Volver vs. volverse

The verb volver(se) offers another fine example of the so-called 'Se de matización' or 'Se aspectual'.

As discussed previously, a number of verbs have a pronominal form whose meaning differs only slightly from the non-pronominal version; these include esperarse, salirse, estarse, venirse, morirse, caerse, bajarse, imaginarse, olvidarse, comerse, saberse, despertarse and pasarse, among others.

As noted in A New Reference Grammar of Modern Spanish, "The nuance added by pronominalization is sometimes very subtle. The ability to distinguish correctly between pairs like bajar/bajarse 'to descend'/ 'to get down/out', llegar/llegarse 'to arrive'/'to approach' or traer/traerse 'to bring' is the mark of a true master of idiomatic Spanish".1

Bear in mind that the pronominal forms of all of these verbs are far more common in spoken Spanish; this may be attributed to the fact that the 'se aspectual/de matización' tends to add a subjective touch, while in written Spanish the author tends to stick to straight facts.


1) When used intransitively, volverse generally focuses on the act of heading off back to the point of origin and may denote a premature or unplanned return. When the person hasn't actually reached their destination, it may be translated as 'to turn back'. The non-pronominal form is more neutral and simply states that someone returned back to where they left from previously, without alluding to possible reasons or decision. In this sense it is similar to salirse or venirse.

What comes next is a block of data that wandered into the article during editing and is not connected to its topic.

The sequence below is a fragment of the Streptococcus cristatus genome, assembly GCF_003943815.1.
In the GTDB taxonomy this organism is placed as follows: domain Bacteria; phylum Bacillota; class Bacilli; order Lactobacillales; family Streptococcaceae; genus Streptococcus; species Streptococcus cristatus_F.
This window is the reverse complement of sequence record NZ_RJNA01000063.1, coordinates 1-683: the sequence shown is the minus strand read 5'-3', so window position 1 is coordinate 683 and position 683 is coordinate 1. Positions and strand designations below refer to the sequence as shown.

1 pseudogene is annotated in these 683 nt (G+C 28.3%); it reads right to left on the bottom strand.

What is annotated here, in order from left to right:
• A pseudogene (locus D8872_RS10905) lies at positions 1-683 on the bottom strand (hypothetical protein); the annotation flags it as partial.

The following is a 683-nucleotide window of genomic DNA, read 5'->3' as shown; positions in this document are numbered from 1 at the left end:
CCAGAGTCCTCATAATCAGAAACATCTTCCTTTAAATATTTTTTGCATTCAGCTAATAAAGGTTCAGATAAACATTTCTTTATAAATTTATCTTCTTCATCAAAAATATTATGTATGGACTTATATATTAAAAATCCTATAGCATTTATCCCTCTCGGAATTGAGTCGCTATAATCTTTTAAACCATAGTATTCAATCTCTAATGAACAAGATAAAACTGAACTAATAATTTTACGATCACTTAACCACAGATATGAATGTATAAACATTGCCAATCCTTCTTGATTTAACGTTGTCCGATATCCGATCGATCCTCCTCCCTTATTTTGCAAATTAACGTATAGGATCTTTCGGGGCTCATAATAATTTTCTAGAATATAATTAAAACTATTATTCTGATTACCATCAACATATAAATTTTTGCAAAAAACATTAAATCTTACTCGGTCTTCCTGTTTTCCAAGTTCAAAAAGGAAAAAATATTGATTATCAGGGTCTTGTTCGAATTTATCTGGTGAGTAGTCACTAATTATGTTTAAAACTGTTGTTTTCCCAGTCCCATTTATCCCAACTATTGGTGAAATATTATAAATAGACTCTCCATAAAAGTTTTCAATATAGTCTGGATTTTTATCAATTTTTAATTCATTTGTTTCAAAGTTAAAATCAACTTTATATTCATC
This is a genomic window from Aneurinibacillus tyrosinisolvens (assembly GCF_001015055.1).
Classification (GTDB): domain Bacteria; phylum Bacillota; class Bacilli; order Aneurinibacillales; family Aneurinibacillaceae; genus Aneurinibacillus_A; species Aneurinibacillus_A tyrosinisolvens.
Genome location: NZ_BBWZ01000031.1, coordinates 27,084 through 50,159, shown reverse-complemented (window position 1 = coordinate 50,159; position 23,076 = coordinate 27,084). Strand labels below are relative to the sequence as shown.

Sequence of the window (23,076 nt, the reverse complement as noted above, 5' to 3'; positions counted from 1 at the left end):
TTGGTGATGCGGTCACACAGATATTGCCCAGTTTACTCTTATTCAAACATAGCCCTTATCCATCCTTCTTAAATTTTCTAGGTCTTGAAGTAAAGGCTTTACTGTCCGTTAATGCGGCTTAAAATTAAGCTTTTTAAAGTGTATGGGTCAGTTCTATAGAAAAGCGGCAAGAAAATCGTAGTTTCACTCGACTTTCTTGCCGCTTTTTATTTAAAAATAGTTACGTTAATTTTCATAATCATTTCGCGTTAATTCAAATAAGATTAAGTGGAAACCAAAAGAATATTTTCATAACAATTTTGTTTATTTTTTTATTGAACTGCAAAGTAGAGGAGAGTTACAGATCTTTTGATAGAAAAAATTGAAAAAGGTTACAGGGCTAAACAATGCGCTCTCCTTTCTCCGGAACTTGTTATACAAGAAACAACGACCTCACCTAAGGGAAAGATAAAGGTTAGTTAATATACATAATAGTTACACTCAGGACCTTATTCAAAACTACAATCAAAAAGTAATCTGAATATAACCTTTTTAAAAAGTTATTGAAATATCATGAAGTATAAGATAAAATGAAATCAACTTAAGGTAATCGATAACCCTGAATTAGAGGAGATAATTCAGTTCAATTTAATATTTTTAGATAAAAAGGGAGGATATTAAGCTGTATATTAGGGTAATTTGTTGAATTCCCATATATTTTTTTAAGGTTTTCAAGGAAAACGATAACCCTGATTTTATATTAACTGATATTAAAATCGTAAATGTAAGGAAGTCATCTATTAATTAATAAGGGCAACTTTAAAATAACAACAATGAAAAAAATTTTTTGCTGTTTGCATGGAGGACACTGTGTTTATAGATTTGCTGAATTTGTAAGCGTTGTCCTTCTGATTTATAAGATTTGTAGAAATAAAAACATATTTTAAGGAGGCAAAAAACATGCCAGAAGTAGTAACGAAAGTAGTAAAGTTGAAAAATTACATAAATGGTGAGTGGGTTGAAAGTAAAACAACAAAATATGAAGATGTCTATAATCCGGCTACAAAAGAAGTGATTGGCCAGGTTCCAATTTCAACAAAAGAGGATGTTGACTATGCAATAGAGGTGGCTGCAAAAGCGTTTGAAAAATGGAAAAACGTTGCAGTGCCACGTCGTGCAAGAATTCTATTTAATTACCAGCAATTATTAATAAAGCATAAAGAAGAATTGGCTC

"'Volver' implica un corte entre las dos acciones y resalta el destino del movimiento. [...] 'Volverse' concibe el movimiento como un todo y enfatiza el giro o cambio de dirección del movimiento".1


-Juan volvió de Barcelona a los dos meses [Estuvo de vuelta a los dos meses]

→Juan se volvió de Barcelona a los dos meses [Sounds like he came back before time; spontaneously; se marchó a casa]


-Tras las manifestaciones, las mujeres (sevolvieron a sus trabajos y a sus casas, donde los cacharros seguían sin fregar y los culos sin limpiar [With the 'Se' it emphasizes the abandonment of the activity and the departure from the place of the protest; ≈se marcharon y volvieron a casa]


-Lo siento pero tendrás que volver mañana; ahora estoy ocupado [Here, the 'Se' wouldn't sound natural since there is no premature or spontaneous return and the person is not suggesting 'leaving' but rather 'coming back']


-Se volvió a mitad de camino [He turned back]

-Me volví antes de llegar [I turned back]

-Nos hemos vuelto porque empezaba a llover [We turned back/came back early]



2) Volver can also be used transitively. In this case, it is similar to verbs like levantar(se) in that, when used pronominally, it has a somewhat reflexive meaning if the subject is animate and the agent

-Juan volvió la cabeza [For use of article for body parts -read more]

Se volvió y me miró a los ojos [Animate subject turning round]


-Juan volvió la hoja del libro

→Con el viento se volvió la hoja del libro —[Here the subject is clearly not the agent and the pronominal form is in no way reflexive -some call this the 'Se instransitivador']


-Juan volvió las tornas 

Se han vuelto las tornas [Here the 'Se' may be considered passive reflexive or 'voz media' with the 'Se intransitivador'; i.e. the tables have been turned or the tables have turned; as discussed previously, when an already pronominal verb is used in the passive reflexive there may be ambiguity]


3) Don't forget that volverse is also used pronominally as a verb of change –discussed previously.

-Me estás volviendo loco

Se volvió loco

→Su tono se volvió amenazante


4) Finally, when pronominal verbs are used along with the construction volver a+infinitivo, just like other perífrasis verbales such as 'tener que+infinitivo', 'acabar de+infinitivo', etc., the atonic pronoun can either go before volver or after the pronominal verb; this mustn't be confused with volverse –see discussion.

 Volvió a sentarse  ↔ Se volvió a sentar

 Volví a equivocarme ↔ Me volví a equivocar 

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